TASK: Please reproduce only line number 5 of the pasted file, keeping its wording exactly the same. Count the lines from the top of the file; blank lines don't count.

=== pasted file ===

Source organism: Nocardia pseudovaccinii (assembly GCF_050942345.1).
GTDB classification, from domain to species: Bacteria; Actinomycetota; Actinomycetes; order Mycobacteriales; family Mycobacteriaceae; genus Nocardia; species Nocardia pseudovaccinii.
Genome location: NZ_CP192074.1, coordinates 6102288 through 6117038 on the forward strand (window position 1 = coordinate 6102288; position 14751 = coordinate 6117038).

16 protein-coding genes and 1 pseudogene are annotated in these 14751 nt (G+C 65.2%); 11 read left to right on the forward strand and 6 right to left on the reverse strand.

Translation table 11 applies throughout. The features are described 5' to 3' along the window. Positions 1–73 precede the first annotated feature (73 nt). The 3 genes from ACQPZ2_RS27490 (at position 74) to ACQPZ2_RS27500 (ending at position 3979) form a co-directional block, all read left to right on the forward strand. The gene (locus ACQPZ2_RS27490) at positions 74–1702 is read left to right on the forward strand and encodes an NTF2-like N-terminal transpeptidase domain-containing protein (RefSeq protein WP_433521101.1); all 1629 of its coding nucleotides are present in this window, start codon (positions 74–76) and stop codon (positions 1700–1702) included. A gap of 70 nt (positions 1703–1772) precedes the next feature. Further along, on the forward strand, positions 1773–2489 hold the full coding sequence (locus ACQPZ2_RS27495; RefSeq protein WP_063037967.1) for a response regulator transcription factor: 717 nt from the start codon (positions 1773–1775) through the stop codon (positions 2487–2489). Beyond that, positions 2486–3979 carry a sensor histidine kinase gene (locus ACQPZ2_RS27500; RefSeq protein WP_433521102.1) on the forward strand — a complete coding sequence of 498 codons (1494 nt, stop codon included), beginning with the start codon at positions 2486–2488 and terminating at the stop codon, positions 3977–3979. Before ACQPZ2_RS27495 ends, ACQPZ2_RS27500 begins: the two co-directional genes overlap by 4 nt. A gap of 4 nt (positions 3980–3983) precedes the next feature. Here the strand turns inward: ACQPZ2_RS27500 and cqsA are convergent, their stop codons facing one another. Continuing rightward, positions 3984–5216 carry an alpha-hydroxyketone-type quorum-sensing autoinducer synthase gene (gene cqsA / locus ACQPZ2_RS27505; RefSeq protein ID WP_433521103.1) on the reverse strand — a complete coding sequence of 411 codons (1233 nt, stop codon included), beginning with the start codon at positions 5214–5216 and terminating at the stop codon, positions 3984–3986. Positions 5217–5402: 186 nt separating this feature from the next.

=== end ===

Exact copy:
Translation table 11 applies throughout. The features are described 5' to 3' along the window. Positions 1–73 precede the first annotated feature (73 nt). The 3 genes from ACQPZ2_RS27490 (at position 74) to ACQPZ2_RS27500 (ending at position 3979) form a co-directional block, all read left to right on the forward strand. The gene (locus ACQPZ2_RS27490) at positions 74–1702 is read left to right on the forward strand and encodes an NTF2-like N-terminal transpeptidase domain-containing protein (RefSeq protein WP_433521101.1); all 1629 of its coding nucleotides are present in this window, start codon (positions 74–76) and stop codon (positions 1700–1702) included. A gap of 70 nt (positions 1703–1772) precedes the next feature. Further along, on the forward strand, positions 1773–2489 hold the full coding sequence (locus ACQPZ2_RS27495; RefSeq protein WP_063037967.1) for a response regulator transcription factor: 717 nt from the start codon (positions 1773–1775) through the stop codon (positions 2487–2489). Beyond that, positions 2486–3979 carry a sensor histidine kinase gene (locus ACQPZ2_RS27500; RefSeq protein WP_433521102.1) on the forward strand — a complete coding sequence of 498 codons (1494 nt, stop codon included), beginning with the start codon at positions 2486–2488 and terminating at the stop codon, positions 3977–3979. Before ACQPZ2_RS27495 ends, ACQPZ2_RS27500 begins: the two co-directional genes overlap by 4 nt. A gap of 4 nt (positions 3980–3983) precedes the next feature. Here the strand turns inward: ACQPZ2_RS27500 and cqsA are convergent, their stop codons facing one another. Continuing rightward, positions 3984–5216 carry an alpha-hydroxyketone-type quorum-sensing autoinducer synthase gene (gene cqsA / locus ACQPZ2_RS27505; RefSeq protein ID WP_433521103.1) on the reverse strand — a complete coding sequence of 411 codons (1233 nt, stop codon included), beginning with the start codon at positions 5214–5216 and terminating at the stop codon, positions 3984–3986. Positions 5217–5402: 186 nt separating this feature from the next.